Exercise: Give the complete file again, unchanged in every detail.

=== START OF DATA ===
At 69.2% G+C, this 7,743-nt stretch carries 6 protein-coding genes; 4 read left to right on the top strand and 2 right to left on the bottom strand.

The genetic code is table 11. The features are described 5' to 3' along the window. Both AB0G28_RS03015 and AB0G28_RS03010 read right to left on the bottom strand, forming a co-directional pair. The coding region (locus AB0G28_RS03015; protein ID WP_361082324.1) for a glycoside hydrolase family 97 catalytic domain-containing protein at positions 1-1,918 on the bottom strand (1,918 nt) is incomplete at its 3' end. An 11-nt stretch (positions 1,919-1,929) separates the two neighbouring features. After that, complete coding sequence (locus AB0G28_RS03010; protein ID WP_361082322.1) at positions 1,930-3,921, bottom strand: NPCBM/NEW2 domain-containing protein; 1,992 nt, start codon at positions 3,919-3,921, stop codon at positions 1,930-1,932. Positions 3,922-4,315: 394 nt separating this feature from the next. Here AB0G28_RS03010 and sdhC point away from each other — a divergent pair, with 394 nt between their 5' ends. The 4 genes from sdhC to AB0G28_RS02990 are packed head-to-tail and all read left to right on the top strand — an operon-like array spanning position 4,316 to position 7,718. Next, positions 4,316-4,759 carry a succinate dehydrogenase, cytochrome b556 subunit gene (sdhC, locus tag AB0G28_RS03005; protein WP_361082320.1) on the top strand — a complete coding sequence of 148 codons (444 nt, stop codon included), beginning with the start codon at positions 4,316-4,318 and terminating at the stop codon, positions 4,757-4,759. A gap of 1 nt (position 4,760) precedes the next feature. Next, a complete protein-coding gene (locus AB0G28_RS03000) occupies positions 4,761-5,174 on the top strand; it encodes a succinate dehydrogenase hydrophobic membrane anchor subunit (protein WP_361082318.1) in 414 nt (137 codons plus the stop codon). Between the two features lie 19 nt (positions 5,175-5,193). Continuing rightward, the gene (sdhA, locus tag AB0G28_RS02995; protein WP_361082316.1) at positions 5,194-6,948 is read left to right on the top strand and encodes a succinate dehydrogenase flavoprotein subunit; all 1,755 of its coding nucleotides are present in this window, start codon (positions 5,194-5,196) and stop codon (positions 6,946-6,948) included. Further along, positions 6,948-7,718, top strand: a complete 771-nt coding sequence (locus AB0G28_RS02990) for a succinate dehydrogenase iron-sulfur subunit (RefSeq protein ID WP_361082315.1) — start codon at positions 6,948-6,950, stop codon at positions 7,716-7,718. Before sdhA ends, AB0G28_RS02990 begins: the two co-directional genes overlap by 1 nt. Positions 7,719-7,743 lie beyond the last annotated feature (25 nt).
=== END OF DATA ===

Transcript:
At 69.2% G+C, this 7,743-nt stretch carries 6 protein-coding genes; 4 read left to right on the top strand and 2 right to left on the bottom strand.

The genetic code is table 11. The features are described 5' to 3' along the window. Both AB0G28_RS03015 and AB0G28_RS03010 read right to left on the bottom strand, forming a co-directional pair. The coding region (locus AB0G28_RS03015; protein ID WP_361082324.1) for a glycoside hydrolase family 97 catalytic domain-containing protein at positions 1-1,918 on the bottom strand (1,918 nt) is incomplete at its 3' end. An 11-nt stretch (positions 1,919-1,929) separates the two neighbouring features. After that, complete coding sequence (locus AB0G28_RS03010; protein ID WP_361082322.1) at positions 1,930-3,921, bottom strand: NPCBM/NEW2 domain-containing protein; 1,992 nt, start codon at positions 3,919-3,921, stop codon at positions 1,930-1,932. Positions 3,922-4,315: 394 nt separating this feature from the next. Here AB0G28_RS03010 and sdhC point away from each other — a divergent pair, with 394 nt between their 5' ends. The 4 genes from sdhC to AB0G28_RS02990 are packed head-to-tail and all read left to right on the top strand — an operon-like array spanning position 4,316 to position 7,718. Next, positions 4,316-4,759 carry a succinate dehydrogenase, cytochrome b556 subunit gene (sdhC, locus tag AB0G28_RS03005; protein WP_361082320.1) on the top strand — a complete coding sequence of 148 codons (444 nt, stop codon included), beginning with the start codon at positions 4,316-4,318 and terminating at the stop codon, positions 4,757-4,759. A gap of 1 nt (position 4,760) precedes the next feature. Next, a complete protein-coding gene (locus AB0G28_RS03000) occupies positions 4,761-5,174 on the top strand; it encodes a succinate dehydrogenase hydrophobic membrane anchor subunit (protein WP_361082318.1) in 414 nt (137 codons plus the stop codon). Between the two features lie 19 nt (positions 5,175-5,193). Continuing rightward, the gene (sdhA, locus tag AB0G28_RS02995; protein WP_361082316.1) at positions 5,194-6,948 is read left to right on the top strand and encodes a succinate dehydrogenase flavoprotein subunit; all 1,755 of its coding nucleotides are present in this window, start codon (positions 5,194-5,196) and stop codon (positions 6,946-6,948) included. Further along, positions 6,948-7,718, top strand: a complete 771-nt coding sequence (locus AB0G28_RS02990) for a succinate dehydrogenase iron-sulfur subunit (RefSeq protein ID WP_361082315.1) — start codon at positions 6,948-6,950, stop codon at positions 7,716-7,718. Before sdhA ends, AB0G28_RS02990 begins: the two co-directional genes overlap by 1 nt. Positions 7,719-7,743 lie beyond the last annotated feature (25 nt).